The specific sitting position I developed for myself is slightly reclined. I have my monitor positioned so that my eyes are level with the -center- of the monitor. You do not want to be permanently looking up, down or to one side. Dead center or upper-third of the screen is your target.

    My table is about 29″ wide, putting my face about 36″ from the monitor. I spent money on the monitors because that’s what you look at all day, 23″ Acer and a 27″ Samsung. I do research on the smaller one, writing on the big one.

    The table is a Shaker-style trestle I built. Hard maple, 6′ long, 29″ wide, 30 1/4″ tall. 1″ thick top. Generous 45 degree bevel on the edged of the top, which helps keep me happy where my forearms rest on it. Sharp corners dig in.

    It has a cross beam between the trestles that I put my feet up on. I type pushed back from the table, only my forearms are supported, the rest of me is leaning back. Any high-backed office chair will do, assuming it isn’t a big catcher’s mit overstuffed style. Hard cushions are better.

    All the school teachers are screaming “NOOOOOO!” out there right now. A slouchy, reclining seated position? INSANE!!!!

    The advantage is that it takes all the pressure off my lower back, and puts my neck in a position of mechanical advantage. It looks slovenly, but being me I consider that a plus. Two raised middle fingers at all the idiots yelling SIT UP!!

    I’m 6 feet tall, long legs, 230lbs. This seating position works for me. It is not for everyone. That is worth repeating:

    THIS IS NOT FOR EVERYONE.

    Other people have found great success sitting on a big physioball, or some other setup of slanted chair, slanted work surface, sit/stand, what have you. You don’t need a Masters to figure this stuff out, it isn’t that hard. But you DO need to know that the traditional 90 degree posture model is wrong, and what the parameters for success are. Dr. Mandal did research for a long time to find those parameters.

    Go thou forth and read The Word, that ye may prosper therefrom. ~:D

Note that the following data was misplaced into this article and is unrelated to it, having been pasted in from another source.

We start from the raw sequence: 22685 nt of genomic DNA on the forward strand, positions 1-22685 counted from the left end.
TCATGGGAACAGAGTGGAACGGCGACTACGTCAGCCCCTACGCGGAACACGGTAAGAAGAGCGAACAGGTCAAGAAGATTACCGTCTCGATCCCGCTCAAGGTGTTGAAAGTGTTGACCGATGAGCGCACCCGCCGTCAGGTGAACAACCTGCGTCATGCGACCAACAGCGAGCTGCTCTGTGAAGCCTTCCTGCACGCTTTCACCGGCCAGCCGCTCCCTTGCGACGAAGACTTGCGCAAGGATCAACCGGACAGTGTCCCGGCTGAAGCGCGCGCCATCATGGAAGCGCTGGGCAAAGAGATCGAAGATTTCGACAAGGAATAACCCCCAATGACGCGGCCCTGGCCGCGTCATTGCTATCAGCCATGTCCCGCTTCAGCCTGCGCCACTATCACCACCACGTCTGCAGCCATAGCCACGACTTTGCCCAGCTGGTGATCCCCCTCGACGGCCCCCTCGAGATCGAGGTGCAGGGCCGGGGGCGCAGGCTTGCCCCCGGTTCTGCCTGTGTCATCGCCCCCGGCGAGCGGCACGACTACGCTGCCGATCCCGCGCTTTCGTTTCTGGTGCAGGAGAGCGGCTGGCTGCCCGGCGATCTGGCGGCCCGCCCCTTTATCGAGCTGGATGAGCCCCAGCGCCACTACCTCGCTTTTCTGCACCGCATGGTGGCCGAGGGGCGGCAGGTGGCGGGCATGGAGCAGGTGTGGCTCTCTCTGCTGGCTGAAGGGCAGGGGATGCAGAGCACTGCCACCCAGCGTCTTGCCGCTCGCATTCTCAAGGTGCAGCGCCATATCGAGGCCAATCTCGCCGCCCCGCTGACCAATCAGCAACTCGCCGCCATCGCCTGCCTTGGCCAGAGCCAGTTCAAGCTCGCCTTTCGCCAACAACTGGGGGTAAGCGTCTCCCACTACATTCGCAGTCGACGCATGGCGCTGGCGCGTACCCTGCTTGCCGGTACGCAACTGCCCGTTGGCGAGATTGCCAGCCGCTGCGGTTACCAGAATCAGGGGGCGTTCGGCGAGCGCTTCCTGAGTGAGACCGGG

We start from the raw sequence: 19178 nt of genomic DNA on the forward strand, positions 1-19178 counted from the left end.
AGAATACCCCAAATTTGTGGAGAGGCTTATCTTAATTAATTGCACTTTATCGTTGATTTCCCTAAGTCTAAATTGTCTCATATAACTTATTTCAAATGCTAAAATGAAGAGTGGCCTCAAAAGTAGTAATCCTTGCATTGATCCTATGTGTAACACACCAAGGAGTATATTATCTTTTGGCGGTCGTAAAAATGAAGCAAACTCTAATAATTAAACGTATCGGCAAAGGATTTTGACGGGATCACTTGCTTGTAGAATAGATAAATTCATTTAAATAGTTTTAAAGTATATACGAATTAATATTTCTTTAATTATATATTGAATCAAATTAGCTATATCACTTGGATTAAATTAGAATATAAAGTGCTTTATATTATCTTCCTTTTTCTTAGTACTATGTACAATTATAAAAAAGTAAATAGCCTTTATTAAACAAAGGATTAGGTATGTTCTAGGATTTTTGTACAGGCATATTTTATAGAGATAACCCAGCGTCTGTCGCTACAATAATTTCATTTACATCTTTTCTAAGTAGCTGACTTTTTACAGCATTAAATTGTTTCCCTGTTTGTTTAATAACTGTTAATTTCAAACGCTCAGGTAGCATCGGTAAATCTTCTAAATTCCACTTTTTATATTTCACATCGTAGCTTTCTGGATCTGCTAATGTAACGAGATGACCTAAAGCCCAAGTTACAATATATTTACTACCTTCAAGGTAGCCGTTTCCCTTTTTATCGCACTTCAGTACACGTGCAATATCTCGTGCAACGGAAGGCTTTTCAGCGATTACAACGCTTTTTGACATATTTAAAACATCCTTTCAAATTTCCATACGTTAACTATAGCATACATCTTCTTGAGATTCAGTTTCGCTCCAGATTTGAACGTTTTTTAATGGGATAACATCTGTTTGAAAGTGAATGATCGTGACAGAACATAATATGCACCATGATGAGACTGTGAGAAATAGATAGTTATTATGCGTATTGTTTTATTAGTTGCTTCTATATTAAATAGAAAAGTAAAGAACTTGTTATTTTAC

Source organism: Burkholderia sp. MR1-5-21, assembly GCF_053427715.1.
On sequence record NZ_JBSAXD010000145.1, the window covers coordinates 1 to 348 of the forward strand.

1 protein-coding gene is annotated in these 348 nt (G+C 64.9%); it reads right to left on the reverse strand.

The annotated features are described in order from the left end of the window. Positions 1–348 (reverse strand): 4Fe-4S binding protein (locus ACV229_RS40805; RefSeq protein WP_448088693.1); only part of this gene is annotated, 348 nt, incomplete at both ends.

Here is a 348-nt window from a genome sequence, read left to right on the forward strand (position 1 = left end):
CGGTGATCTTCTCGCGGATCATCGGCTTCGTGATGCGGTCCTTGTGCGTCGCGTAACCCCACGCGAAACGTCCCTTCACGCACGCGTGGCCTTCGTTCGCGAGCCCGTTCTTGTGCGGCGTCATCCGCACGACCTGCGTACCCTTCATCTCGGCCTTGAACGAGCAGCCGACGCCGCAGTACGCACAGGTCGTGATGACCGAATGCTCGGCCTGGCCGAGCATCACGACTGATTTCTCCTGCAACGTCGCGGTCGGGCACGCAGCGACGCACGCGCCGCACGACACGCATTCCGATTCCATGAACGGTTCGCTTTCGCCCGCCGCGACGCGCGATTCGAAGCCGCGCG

January 19, 2019
    • Reziac #

      Yep, pretty much my setup, except mine was concocted from scraps and experience rather than purpose-engineered. Sit low and slouched, all muscles and joints at rest rather than under tension, viewing area in the natural position that requires no head angling, and a lot of flexibility to put feet here-or-there.

      I also wiggle-and-twitch constantly, so I’m never truly sitting still… something is ‘going’ ALL the time. Funny thing, while I type, all the other wiggle-and-twitch stops; apparently it doesn’t matter which body part is in motion.

      January 20, 2019
      • thephantom182 #

        I was reading your comment from before, and what you’re describing is essentially what I do. I’m starting to see this type of thing showing up in higher-end office settings, where people have to scan code all day long. They’ll have a variety of work stations, some reclining, some standing, some sitting. There’s some NDT [Neuro Developmental Training] stuff lying around as well, rocker-boards, balance balls, stuff like that.

        I’m unsure how much NDT helps cognition in already healthy, super high function adults, but it certainly adds a much needed exercise component to your day. Balancing and trunk exercise from a bit of casually bouncing on a physio-ball is exactly what one needs in the middle of the day.

        January 20, 2019
  9. I’ve got a fit desk, and can pedal away as I read on my laptop, but I find my upper body and shoulders move to much for writing while pedaling. So it’s become my editing desk, with frequent pauses for corrections or notes.

    January 19, 2019
    • George Phillies #

      Contemplate using voice to text.

      January 19, 2019
  10. Dorothy Grant #

    So wait, you like my lap desk and my treadmill desk? Does this make me a good influence? The mind, it boggles! 😛

    January 19, 2019
    • It’ll never happen again, so you might as well revel in it. 😉

      January 19, 2019
    • yea, verily! You are a good influence, and in a lot of other ways than those two! I came home from Texas rested, refreshed, and inspired.

      January 19, 2019
  11. 23 skidoo

    January 19, 2019
  12. I recently asked my husband to buy me a few footstools, as it seems nearly all chairs in Australia are for people a good 15 cm taller than me at the minimum. My feet always dangle and I am forced to sit cross legged otherwise. This is not good if I have to suddenly get out of the drafting chair, and my legs have gone numb. As the frequency of When I Need To Get Up has increased, this became necessary.

    January 20, 2019
    • That’s a good idea. I think I’m a little taller than you, but still over the years cross-legged is my default since I don’t like dangling.

      January 20, 2019
      • Same! Hard on the legs and hips after a while.

        January 20, 2019
      • Oh, I forgot to mention; tables can also be taller than comfortable for me, so there was a while where I sat with my legs folded seiza style; y’know, that Japanese sitting pose one sees most in martial arts classes.

        I rather miss at times having the bed-with-desk-at-foot setup. If I ever get a separate office room, I want a sprawly window seat where I can do that again.

        January 20, 2019
  13. OldNFO #

    I’d concur with Phantom182. The chair is critical. I spent the money on a Miller Aeron chair in the correct size for me. You’ve seen my computer table set up, it’s ugly, but it works. And THAT is what counts, what works for you… 😀

    January 20, 2019